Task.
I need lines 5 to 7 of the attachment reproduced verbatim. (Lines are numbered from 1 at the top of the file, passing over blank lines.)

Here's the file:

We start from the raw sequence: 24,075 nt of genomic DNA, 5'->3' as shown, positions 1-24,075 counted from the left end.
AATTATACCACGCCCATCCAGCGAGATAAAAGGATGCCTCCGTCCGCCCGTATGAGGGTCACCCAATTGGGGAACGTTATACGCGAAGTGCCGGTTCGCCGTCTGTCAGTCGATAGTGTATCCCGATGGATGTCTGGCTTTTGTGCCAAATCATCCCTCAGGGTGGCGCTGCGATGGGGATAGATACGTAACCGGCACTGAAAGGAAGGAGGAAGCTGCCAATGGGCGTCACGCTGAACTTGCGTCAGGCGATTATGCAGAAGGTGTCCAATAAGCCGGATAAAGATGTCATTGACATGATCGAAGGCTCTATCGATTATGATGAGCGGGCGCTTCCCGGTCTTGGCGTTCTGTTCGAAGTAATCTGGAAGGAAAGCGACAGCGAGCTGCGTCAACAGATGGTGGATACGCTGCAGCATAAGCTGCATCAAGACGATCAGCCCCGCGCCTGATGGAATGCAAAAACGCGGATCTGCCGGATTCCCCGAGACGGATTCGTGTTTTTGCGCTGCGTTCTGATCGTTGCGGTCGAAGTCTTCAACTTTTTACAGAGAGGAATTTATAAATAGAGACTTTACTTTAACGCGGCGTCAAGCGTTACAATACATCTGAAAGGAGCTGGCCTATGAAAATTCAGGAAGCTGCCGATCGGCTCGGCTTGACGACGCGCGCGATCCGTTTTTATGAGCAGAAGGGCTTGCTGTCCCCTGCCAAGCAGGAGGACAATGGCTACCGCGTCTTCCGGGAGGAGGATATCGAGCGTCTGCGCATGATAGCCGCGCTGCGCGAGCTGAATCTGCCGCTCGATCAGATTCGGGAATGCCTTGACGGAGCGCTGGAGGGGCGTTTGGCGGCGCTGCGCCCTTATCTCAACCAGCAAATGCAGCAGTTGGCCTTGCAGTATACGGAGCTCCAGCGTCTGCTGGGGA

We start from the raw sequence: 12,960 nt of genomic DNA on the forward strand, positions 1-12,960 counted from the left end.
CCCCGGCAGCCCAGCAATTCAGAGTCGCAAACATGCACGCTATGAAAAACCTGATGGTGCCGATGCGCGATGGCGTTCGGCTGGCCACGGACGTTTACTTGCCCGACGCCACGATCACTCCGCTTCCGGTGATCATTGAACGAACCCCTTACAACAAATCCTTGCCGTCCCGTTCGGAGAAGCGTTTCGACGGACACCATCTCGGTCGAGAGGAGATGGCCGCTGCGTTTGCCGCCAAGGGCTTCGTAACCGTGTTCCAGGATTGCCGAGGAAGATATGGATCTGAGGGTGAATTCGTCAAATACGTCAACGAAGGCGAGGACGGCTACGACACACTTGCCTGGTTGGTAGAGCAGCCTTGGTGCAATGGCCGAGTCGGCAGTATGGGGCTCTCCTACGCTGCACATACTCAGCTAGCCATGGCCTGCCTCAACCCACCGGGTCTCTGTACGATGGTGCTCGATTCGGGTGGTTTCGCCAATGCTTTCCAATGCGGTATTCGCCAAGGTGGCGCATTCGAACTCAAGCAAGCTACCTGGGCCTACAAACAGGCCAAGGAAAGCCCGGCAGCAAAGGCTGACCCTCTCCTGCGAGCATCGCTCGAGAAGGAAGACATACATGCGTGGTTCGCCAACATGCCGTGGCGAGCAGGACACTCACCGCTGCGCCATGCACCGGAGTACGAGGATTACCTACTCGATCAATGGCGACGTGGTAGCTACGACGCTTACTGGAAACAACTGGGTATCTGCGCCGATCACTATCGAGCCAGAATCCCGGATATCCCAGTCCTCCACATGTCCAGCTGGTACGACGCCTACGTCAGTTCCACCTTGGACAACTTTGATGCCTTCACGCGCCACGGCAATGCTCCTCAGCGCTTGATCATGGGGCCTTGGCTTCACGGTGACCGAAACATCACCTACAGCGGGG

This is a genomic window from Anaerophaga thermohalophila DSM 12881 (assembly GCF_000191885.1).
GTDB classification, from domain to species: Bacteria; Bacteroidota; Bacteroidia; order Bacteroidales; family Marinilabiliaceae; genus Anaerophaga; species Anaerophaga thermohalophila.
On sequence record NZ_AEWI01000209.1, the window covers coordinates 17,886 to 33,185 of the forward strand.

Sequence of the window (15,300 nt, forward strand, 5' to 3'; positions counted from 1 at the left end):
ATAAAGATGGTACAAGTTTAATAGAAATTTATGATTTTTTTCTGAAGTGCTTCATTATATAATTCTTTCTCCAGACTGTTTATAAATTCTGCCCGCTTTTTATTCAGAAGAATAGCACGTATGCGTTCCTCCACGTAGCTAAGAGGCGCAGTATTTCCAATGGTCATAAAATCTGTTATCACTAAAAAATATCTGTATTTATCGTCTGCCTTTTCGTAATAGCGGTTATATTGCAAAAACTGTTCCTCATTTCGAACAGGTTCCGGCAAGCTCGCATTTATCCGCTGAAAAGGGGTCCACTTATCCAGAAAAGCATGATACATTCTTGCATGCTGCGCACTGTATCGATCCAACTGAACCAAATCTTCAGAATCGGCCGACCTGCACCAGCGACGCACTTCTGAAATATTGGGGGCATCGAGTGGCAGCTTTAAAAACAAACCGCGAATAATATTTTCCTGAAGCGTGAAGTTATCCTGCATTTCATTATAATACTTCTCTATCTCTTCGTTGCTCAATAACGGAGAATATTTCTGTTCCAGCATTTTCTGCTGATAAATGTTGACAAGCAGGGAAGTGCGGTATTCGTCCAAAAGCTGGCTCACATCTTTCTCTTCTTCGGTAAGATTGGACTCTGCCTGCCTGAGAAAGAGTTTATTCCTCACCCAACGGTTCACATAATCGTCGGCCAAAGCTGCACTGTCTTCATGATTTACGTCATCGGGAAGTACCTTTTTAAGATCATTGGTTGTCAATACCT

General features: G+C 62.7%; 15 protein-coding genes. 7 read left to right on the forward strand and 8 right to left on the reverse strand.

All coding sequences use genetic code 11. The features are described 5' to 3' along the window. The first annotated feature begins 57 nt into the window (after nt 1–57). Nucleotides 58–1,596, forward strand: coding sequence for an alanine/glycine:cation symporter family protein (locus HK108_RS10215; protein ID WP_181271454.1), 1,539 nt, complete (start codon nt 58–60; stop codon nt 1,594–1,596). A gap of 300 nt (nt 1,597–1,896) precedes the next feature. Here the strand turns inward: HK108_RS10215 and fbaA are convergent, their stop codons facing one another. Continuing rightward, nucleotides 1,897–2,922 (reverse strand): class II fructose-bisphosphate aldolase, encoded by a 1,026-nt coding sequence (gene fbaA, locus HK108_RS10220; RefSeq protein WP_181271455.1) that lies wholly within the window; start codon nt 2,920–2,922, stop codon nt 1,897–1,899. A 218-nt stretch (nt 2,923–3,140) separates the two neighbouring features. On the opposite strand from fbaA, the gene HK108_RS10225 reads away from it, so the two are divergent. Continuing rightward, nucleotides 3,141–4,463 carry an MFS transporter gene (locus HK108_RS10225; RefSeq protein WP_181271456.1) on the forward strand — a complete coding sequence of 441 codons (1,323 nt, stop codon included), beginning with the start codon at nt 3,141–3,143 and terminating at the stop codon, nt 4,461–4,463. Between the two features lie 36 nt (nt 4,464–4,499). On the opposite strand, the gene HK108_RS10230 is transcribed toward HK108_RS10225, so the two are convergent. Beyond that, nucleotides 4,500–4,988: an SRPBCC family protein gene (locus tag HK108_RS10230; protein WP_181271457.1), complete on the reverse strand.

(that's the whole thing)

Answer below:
This is a genomic window from Anaerophaga thermohalophila DSM 12881 (assembly GCF_000191885.1).
GTDB classification, from domain to species: Bacteria; Bacteroidota; Bacteroidia; order Bacteroidales; family Marinilabiliaceae; genus Anaerophaga; species Anaerophaga thermohalophila.
On sequence record NZ_AEWI01000209.1, the window covers coordinates 17,886 to 33,185 of the forward strand.